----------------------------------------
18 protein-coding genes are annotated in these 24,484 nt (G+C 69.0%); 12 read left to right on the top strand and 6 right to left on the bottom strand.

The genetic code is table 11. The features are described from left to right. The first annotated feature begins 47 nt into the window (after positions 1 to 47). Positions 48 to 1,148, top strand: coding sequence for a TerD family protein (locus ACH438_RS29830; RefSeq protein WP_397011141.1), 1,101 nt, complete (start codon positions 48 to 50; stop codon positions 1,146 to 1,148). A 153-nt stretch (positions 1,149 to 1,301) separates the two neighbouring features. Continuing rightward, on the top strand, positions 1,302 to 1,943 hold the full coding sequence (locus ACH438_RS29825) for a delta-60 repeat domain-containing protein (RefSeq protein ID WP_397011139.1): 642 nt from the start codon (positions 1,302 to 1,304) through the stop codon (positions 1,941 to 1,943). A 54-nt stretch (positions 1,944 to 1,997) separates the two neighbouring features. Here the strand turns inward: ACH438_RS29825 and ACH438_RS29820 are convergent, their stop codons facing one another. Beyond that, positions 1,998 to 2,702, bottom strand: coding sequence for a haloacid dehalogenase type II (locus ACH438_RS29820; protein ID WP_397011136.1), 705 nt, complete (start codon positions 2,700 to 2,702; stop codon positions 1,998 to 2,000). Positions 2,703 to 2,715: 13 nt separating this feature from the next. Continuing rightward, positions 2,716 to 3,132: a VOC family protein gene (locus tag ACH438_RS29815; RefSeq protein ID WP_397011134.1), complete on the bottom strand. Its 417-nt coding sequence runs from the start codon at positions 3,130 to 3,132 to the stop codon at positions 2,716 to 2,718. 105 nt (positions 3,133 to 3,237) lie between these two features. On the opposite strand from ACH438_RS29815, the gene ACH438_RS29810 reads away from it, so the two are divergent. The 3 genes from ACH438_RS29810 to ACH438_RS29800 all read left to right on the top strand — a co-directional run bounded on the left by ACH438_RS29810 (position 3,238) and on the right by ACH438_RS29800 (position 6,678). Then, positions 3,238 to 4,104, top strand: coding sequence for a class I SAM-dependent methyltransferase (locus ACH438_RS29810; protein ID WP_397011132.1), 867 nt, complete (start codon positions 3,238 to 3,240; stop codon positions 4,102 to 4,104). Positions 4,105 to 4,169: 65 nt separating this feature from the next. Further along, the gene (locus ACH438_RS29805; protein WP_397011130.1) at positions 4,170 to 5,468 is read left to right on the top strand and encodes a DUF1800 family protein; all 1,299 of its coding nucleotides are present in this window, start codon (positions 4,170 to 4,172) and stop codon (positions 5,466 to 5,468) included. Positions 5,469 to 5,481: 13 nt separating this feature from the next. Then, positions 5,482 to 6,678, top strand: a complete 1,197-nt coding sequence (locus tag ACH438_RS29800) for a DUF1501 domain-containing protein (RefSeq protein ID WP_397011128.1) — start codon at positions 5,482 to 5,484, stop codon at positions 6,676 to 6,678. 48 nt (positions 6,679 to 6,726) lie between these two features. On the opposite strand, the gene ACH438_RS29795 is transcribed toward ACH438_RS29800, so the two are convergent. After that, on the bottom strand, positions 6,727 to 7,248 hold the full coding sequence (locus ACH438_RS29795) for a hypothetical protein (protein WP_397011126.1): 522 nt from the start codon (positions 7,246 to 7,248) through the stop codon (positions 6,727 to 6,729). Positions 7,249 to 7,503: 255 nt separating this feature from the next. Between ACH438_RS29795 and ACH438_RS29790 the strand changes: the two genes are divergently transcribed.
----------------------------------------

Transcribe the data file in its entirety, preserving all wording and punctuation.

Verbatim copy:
18 protein-coding genes are annotated in these 24,484 nt (G+C 69.0%); 12 read left to right on the top strand and 6 right to left on the bottom strand.

The genetic code is table 11. The features are described from left to right. The first annotated feature begins 47 nt into the window (after positions 1 to 47). Positions 48 to 1,148, top strand: coding sequence for a TerD family protein (locus ACH438_RS29830; RefSeq protein WP_397011141.1), 1,101 nt, complete (start codon positions 48 to 50; stop codon positions 1,146 to 1,148). A 153-nt stretch (positions 1,149 to 1,301) separates the two neighbouring features. Continuing rightward, on the top strand, positions 1,302 to 1,943 hold the full coding sequence (locus ACH438_RS29825) for a delta-60 repeat domain-containing protein (RefSeq protein ID WP_397011139.1): 642 nt from the start codon (positions 1,302 to 1,304) through the stop codon (positions 1,941 to 1,943). A 54-nt stretch (positions 1,944 to 1,997) separates the two neighbouring features. Here the strand turns inward: ACH438_RS29825 and ACH438_RS29820 are convergent, their stop codons facing one another. Beyond that, positions 1,998 to 2,702, bottom strand: coding sequence for a haloacid dehalogenase type II (locus ACH438_RS29820; protein ID WP_397011136.1), 705 nt, complete (start codon positions 2,700 to 2,702; stop codon positions 1,998 to 2,000). Positions 2,703 to 2,715: 13 nt separating this feature from the next. Continuing rightward, positions 2,716 to 3,132: a VOC family protein gene (locus tag ACH438_RS29815; RefSeq protein ID WP_397011134.1), complete on the bottom strand. Its 417-nt coding sequence runs from the start codon at positions 3,130 to 3,132 to the stop codon at positions 2,716 to 2,718. 105 nt (positions 3,133 to 3,237) lie between these two features. On the opposite strand from ACH438_RS29815, the gene ACH438_RS29810 reads away from it, so the two are divergent. The 3 genes from ACH438_RS29810 to ACH438_RS29800 all read left to right on the top strand — a co-directional run bounded on the left by ACH438_RS29810 (position 3,238) and on the right by ACH438_RS29800 (position 6,678). Then, positions 3,238 to 4,104, top strand: coding sequence for a class I SAM-dependent methyltransferase (locus ACH438_RS29810; protein ID WP_397011132.1), 867 nt, complete (start codon positions 3,238 to 3,240; stop codon positions 4,102 to 4,104). Positions 4,105 to 4,169: 65 nt separating this feature from the next. Further along, the gene (locus ACH438_RS29805; protein WP_397011130.1) at positions 4,170 to 5,468 is read left to right on the top strand and encodes a DUF1800 family protein; all 1,299 of its coding nucleotides are present in this window, start codon (positions 4,170 to 4,172) and stop codon (positions 5,466 to 5,468) included. Positions 5,469 to 5,481: 13 nt separating this feature from the next. Then, positions 5,482 to 6,678, top strand: a complete 1,197-nt coding sequence (locus tag ACH438_RS29800) for a DUF1501 domain-containing protein (RefSeq protein ID WP_397011128.1) — start codon at positions 5,482 to 5,484, stop codon at positions 6,676 to 6,678. 48 nt (positions 6,679 to 6,726) lie between these two features. On the opposite strand, the gene ACH438_RS29795 is transcribed toward ACH438_RS29800, so the two are convergent. After that, on the bottom strand, positions 6,727 to 7,248 hold the full coding sequence (locus ACH438_RS29795) for a hypothetical protein (protein WP_397011126.1): 522 nt from the start codon (positions 7,246 to 7,248) through the stop codon (positions 6,727 to 6,729). Positions 7,249 to 7,503: 255 nt separating this feature from the next. Between ACH438_RS29795 and ACH438_RS29790 the strand changes: the two genes are divergently transcribed.